South Africa: Hundreds flock to village in ‘diamond rush’ after discovery of unidentified stones

The discovery of unidentified stones in a village in South Africa has prompted hundreds of fortune seekers to travel there in the hope that they will find diamonds.

More than 1,000 people have been digging near KwaHlathi outside Ladysmith in KwaZulu-Natal province since Saturday after a shepherd who dug up a stone spread the word.

The discovery was a life changer, said Mendo Sabelo, as he held a handful of tiny stones.

“This means our lives will change because no one had a proper job, I do odd jobs. When I returned home with them, (the family was) really overjoyed,” said the 27-year-old father-of-two – among the scores of diggers at the site.

Skhumbuzo Mbhele, who is unemployed, agreed. He added: “I hadn’t seen or touched a diamond in my life. It’s my first time.”

On Monday, the country’s department of mineral resources said it was sending a team of geological and mining experts to the site to collect samples and conduct an analysis.

A formal technical report will be issued in due course, it added.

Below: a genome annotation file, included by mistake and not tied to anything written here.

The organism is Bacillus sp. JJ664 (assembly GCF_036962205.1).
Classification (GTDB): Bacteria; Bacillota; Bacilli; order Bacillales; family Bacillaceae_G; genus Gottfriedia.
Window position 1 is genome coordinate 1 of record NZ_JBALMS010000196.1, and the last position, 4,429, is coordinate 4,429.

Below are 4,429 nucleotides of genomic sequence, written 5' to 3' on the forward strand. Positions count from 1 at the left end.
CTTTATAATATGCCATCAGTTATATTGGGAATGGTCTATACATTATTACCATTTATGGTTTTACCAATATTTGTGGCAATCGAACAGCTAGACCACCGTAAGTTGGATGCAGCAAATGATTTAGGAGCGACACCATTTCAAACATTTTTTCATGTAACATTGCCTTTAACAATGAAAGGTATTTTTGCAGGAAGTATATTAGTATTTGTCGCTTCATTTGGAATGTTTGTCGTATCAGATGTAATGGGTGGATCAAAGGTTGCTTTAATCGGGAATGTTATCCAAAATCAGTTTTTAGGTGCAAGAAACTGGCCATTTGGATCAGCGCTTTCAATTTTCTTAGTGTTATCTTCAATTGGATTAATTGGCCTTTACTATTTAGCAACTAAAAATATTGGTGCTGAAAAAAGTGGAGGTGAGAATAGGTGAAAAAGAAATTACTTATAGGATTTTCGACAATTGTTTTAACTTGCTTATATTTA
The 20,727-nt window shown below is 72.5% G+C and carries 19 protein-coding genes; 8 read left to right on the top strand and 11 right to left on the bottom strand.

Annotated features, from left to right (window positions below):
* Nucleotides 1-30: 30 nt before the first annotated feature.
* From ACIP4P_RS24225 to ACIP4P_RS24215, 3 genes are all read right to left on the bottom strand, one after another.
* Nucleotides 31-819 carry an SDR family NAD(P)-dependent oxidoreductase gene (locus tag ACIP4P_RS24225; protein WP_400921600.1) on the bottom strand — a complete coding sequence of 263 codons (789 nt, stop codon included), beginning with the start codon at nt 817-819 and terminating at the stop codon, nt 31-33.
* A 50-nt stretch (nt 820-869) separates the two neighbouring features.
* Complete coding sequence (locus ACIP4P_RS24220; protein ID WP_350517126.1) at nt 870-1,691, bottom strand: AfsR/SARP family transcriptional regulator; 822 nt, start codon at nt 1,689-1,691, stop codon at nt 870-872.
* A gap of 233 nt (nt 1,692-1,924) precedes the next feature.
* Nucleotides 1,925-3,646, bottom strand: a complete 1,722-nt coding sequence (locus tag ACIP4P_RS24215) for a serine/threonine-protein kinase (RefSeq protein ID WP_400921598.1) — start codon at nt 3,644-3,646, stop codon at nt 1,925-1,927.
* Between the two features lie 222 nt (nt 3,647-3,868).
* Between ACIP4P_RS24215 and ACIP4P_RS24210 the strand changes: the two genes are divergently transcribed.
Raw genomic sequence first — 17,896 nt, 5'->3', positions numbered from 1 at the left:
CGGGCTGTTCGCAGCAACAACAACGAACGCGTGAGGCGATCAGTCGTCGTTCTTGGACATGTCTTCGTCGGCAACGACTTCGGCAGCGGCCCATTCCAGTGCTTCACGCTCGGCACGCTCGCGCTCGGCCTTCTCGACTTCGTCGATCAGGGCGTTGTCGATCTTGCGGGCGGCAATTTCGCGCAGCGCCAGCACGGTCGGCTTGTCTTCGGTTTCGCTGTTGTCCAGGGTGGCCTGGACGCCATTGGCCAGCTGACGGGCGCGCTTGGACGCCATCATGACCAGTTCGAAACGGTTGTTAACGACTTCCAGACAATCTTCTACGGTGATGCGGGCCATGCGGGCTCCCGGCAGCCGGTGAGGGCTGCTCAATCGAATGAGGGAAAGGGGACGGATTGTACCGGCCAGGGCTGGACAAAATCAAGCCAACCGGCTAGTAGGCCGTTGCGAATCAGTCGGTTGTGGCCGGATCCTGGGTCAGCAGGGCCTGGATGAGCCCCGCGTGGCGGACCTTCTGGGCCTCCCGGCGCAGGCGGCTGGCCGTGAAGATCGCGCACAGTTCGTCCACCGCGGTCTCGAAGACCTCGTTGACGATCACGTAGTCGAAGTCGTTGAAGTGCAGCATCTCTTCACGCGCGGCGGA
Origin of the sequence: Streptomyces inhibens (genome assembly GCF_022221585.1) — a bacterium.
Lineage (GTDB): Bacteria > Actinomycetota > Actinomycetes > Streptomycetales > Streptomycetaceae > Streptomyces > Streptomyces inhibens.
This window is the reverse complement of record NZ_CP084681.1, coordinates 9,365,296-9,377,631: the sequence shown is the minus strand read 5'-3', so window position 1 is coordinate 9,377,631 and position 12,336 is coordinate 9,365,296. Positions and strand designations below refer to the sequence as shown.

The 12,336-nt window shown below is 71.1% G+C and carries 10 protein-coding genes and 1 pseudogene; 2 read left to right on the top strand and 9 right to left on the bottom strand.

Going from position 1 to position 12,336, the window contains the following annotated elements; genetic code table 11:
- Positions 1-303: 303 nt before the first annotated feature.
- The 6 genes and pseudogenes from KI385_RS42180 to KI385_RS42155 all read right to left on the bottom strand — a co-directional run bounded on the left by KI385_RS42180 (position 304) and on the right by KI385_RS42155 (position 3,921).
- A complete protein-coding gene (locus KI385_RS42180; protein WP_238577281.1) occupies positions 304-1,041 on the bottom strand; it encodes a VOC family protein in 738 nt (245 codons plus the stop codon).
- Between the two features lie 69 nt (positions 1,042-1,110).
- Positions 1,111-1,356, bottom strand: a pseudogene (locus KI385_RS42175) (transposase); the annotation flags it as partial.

However, the lack of an analysis of the stones has not deterred fortune seekers from flocking to the site.

Long lines of parked cars on both sides of a gravel road could be seen just a few metres from the open field, with people digging through the soil with picks, shovels and forks.

South Africa’s economy has long suffered from extremely high levels of unemployment and the coronavirus pandemic has made it worse.

Some people have started selling the stones, with the starting price ranging from 100 rand (£5) to 300 rand (£15).

The provincial government has since urged all those involved to leave the site to allow authorities to conduct a proper inspection, amid fears the people digging at the site could potentially be spreading COVID-19.

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